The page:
I have tried to do this, whether through journaling, looking back on my day at the end of the day or by talking about my day with my husband.  The small, even tiny changes you make as a result can add up and lead to significant change.

I think there is so much hikmah, or wisdom in this quote – careful daily reflection can be life changing in so many ways: highlighting your mistakes and helping you to stop making the same again.  Helping identify your strengths so you can build on them.  Improving your mindfulness and helping you to slow down and think about things.

Do you have a daily or regular practice of self-review and reflection?

Giving in and Falling Over

I had a good few blog posts on my mind today:

The cook fest for iftar and how I might have over done it by trying to make everyone’s requests for iftar food.

My mother in law’s comment about how well behaved a girl was and how well she settled in with her husband, was fully the preserve of her mother.  The whole idea thoroughly annoying me, o perhaps it made me defensive, one to unpick.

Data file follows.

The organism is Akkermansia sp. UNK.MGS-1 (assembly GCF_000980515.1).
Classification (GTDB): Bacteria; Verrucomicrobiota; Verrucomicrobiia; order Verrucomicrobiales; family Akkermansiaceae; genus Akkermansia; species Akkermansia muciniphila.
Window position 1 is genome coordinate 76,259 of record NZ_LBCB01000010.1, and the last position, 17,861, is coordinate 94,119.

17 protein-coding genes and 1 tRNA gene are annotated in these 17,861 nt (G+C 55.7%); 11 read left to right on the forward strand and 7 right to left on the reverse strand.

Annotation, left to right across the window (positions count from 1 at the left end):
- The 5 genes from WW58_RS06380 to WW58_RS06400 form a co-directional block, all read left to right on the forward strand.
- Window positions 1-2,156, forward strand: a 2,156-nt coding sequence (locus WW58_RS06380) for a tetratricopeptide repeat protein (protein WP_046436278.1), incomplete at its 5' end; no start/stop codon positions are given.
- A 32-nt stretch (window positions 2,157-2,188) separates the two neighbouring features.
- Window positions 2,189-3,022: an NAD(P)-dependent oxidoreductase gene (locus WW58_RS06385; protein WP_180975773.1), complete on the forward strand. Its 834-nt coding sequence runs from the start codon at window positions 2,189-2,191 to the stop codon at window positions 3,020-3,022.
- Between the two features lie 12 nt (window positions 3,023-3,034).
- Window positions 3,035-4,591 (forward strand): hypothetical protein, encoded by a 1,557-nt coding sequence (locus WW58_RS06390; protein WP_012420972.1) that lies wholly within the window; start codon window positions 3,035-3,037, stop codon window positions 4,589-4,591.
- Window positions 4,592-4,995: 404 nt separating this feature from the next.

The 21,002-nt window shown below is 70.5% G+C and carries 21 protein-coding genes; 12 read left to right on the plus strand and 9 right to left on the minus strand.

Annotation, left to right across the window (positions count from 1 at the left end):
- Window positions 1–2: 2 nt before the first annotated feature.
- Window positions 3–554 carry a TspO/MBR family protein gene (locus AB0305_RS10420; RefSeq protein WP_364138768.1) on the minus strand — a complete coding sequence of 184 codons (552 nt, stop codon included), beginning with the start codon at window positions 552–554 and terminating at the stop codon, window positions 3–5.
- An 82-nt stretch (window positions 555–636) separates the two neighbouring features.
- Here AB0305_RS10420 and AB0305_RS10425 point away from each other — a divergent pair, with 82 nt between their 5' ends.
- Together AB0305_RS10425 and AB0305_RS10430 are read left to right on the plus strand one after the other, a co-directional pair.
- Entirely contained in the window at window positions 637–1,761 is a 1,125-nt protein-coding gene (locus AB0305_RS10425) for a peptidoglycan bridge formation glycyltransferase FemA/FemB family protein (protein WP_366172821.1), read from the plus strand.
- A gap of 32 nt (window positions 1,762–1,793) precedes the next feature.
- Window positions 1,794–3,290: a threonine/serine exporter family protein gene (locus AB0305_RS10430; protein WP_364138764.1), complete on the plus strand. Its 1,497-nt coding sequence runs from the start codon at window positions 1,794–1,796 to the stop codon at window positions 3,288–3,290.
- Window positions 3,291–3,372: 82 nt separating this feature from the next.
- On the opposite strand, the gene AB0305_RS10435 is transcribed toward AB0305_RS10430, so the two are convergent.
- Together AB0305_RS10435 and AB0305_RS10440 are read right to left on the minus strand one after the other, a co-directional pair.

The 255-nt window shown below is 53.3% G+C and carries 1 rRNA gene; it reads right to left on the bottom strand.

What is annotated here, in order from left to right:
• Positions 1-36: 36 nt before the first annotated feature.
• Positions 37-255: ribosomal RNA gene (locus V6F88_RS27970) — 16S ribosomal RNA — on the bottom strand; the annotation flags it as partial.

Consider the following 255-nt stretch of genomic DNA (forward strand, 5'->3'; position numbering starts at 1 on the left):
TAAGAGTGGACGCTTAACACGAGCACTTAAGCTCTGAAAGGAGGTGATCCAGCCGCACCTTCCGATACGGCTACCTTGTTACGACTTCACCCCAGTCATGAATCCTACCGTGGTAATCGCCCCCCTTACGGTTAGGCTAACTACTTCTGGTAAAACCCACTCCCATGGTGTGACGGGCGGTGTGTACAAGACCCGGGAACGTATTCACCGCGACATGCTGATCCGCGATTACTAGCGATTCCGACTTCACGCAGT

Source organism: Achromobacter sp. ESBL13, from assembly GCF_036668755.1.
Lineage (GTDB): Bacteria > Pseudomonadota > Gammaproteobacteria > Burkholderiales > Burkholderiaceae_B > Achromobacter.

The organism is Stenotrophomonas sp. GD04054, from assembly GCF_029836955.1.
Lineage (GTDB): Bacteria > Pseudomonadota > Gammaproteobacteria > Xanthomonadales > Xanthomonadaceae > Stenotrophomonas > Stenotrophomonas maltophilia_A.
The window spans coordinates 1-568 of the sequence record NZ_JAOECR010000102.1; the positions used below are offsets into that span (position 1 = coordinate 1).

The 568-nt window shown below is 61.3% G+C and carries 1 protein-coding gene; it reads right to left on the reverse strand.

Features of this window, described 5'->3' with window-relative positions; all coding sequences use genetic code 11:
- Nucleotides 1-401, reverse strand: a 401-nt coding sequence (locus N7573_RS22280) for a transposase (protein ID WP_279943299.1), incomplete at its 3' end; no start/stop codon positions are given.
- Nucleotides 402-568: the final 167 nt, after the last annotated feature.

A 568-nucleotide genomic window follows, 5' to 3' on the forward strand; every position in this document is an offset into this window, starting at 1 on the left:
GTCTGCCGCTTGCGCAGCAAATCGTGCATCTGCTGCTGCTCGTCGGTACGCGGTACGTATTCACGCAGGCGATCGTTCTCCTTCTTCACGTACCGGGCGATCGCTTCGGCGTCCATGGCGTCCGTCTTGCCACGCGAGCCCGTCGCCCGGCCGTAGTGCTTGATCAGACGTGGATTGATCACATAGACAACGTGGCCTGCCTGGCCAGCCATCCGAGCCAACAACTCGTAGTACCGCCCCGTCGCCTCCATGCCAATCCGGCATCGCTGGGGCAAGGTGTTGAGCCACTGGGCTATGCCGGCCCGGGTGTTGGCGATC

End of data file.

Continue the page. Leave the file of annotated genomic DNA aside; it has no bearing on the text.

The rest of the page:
I reached a milestone for a project at work and got some recognition – except that I struggled with it and despite my hard work didn’t feel like I could take the credit

We are half way through Ramadan and I am on my “break” from fasting and taraweeh, so hoping to use the time to get organised for Eid and get my energy and strength up for the rest of Ramadan insh’Allah.